For this stand draped design I used the same pair of Levis from an earlier set of experiments. The jeans had been cut up the inside leg, on both sides, cut up the centre back and cut off around the top of the thighs.
I didn’t use all of the jeans in this one, there was one leg fully intact (which could be worked in to a different garment). None of the fabric was cut away, so if the remaining leg was used elsewhere, this would satisfy my zero waste experiments that I have been trying to adhere to.
For this design I started by chalk marking the jean legs ag 2cm intervals, then ironed the pleats in following the chalk lines. I pinned the seat of the jeans (upside down) on to the stand, having the centre back at the front (this would need a sturdy button and buttonhole to fasten this together). I shaped the jeans at the back by pleating at the waist. The original fly fastening (at the back) could either be zipped closed, for a more fitted look, or left unzipped.
For the pleated back feature I first attached the pleated to the front, then secured the pleats in place down the back. These would be stitched down to a certain point (as seen by the pins in the photograph) but the stitching would stop near the armholes, allowing the pleats to naturally span outwards. The bottom of the pleating would be top stitched onto the bodice.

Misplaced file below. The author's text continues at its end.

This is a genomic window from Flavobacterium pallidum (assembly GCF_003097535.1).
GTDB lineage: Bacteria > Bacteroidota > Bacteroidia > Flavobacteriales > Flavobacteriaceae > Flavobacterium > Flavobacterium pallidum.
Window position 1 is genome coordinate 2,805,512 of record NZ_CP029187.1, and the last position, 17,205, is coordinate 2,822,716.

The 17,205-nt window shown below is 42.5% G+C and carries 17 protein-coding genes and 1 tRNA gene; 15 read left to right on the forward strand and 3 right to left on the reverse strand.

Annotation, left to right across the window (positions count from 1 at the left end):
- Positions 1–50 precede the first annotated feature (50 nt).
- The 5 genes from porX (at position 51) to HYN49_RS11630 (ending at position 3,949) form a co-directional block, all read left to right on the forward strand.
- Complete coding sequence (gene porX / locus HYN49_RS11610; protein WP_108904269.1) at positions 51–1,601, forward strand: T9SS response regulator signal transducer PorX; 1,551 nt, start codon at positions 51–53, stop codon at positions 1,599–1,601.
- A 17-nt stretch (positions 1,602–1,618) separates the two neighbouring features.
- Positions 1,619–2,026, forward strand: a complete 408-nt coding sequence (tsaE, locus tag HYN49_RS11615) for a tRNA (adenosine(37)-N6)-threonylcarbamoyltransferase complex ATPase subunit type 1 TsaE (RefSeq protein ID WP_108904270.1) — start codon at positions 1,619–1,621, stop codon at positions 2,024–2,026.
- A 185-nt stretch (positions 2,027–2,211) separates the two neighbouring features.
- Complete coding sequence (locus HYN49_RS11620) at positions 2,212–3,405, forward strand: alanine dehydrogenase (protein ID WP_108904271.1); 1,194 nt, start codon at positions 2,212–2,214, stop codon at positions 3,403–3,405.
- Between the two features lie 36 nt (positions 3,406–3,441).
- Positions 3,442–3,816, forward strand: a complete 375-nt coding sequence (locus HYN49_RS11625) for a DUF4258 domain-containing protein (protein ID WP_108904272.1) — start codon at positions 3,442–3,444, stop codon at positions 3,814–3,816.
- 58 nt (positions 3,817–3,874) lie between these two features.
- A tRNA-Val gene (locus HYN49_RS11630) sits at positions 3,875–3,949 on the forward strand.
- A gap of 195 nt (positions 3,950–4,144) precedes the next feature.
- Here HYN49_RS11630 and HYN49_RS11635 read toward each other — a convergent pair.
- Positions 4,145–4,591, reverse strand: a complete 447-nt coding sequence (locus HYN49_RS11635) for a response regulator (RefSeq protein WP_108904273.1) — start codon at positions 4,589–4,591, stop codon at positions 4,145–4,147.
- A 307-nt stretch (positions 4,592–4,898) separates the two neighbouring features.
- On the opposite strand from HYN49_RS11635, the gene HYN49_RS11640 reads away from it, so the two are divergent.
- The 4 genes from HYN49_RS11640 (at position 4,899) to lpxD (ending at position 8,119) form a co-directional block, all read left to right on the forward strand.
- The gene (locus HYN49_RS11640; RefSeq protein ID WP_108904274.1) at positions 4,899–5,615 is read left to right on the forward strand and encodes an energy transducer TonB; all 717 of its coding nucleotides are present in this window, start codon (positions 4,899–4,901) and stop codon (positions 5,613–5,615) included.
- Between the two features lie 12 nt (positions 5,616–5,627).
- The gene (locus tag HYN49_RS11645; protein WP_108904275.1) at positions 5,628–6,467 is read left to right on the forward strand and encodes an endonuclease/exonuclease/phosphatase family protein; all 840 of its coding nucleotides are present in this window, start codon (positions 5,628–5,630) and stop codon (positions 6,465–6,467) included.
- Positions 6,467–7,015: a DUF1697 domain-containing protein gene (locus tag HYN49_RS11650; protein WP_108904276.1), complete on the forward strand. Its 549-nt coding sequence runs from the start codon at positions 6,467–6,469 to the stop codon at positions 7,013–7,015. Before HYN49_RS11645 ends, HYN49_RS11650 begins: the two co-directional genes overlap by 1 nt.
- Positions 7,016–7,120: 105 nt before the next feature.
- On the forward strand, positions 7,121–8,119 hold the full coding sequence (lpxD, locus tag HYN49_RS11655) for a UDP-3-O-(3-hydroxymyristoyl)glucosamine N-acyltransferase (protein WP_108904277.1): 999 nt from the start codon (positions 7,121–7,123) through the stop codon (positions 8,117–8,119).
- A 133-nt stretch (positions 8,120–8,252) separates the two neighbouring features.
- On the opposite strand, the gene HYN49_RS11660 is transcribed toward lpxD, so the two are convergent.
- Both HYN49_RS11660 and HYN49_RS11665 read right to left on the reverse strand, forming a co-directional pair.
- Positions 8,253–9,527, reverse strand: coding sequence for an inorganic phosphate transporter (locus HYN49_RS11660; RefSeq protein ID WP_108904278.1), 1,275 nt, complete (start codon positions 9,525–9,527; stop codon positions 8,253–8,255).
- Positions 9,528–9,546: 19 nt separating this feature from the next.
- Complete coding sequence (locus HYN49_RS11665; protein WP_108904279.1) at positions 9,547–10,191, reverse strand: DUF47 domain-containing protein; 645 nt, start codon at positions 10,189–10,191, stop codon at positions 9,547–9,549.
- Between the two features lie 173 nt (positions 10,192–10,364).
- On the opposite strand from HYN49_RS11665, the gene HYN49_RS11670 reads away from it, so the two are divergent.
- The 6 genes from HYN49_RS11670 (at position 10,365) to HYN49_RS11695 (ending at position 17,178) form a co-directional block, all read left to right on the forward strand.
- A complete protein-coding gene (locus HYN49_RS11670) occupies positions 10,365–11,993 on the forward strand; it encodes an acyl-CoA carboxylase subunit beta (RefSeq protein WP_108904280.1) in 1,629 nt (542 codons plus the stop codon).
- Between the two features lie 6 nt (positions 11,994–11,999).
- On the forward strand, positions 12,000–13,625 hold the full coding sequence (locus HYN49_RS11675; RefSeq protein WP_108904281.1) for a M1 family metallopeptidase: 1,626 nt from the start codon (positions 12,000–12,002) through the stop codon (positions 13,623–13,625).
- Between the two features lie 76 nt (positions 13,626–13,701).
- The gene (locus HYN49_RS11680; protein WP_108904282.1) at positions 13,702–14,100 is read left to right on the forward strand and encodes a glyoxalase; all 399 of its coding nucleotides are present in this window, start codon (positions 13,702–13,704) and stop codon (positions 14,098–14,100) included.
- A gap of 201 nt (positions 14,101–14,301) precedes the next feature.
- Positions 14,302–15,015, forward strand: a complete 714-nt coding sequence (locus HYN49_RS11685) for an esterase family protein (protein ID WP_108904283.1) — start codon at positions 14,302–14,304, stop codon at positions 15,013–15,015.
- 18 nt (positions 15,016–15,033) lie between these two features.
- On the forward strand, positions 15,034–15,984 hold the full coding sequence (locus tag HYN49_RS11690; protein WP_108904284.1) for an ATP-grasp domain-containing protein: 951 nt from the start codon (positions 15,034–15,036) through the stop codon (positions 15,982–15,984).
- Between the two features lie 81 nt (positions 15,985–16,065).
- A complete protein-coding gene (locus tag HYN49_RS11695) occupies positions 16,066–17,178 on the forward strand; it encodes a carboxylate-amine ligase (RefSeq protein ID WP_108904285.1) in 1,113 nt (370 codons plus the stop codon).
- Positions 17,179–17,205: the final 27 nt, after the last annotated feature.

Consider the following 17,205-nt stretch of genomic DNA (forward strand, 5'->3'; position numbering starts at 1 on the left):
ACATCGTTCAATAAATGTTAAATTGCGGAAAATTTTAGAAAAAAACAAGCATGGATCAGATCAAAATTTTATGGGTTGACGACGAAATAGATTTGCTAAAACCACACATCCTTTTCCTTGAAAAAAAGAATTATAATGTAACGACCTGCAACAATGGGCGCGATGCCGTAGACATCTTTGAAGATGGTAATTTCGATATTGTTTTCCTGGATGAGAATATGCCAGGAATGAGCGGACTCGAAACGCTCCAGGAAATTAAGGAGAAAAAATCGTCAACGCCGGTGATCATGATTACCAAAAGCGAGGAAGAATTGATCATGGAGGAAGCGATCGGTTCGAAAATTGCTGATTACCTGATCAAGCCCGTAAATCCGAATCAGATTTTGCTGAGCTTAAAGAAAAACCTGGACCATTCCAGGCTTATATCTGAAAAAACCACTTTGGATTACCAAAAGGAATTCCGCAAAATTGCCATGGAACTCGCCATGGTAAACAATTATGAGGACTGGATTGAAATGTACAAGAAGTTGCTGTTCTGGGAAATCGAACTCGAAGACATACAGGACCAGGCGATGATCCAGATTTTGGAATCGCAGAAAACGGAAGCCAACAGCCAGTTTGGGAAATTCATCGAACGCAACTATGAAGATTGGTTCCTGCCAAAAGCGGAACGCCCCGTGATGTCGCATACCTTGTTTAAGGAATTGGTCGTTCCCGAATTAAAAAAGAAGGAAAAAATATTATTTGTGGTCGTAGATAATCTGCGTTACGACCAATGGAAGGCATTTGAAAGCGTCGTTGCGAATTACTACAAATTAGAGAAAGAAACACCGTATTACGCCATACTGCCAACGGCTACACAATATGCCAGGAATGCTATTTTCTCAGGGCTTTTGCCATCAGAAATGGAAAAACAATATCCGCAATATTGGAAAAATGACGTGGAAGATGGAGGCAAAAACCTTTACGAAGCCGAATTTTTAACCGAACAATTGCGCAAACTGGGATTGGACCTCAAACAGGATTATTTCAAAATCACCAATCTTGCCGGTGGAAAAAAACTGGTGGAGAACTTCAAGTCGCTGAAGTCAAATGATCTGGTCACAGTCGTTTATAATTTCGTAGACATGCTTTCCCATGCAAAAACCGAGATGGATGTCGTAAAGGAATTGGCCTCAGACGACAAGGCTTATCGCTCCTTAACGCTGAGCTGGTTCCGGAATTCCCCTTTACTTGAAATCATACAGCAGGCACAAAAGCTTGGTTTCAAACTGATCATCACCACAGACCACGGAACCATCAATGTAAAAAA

The overall shape of this top had a science fiction feel to it (another accidental H R Giger!) However, the main bodice would need a lot more consideration as it looked quite shapeless and bulky on the stand.
It wasn’t a design of great beauty, to say the least, but I thought it had an interesting shape. It was also good to move forward from the earlier pleated paper experiments to try draping a pleated panel of a much sturdier denim fabric on the stand, to see what it would do in contrast to much flimsier paper.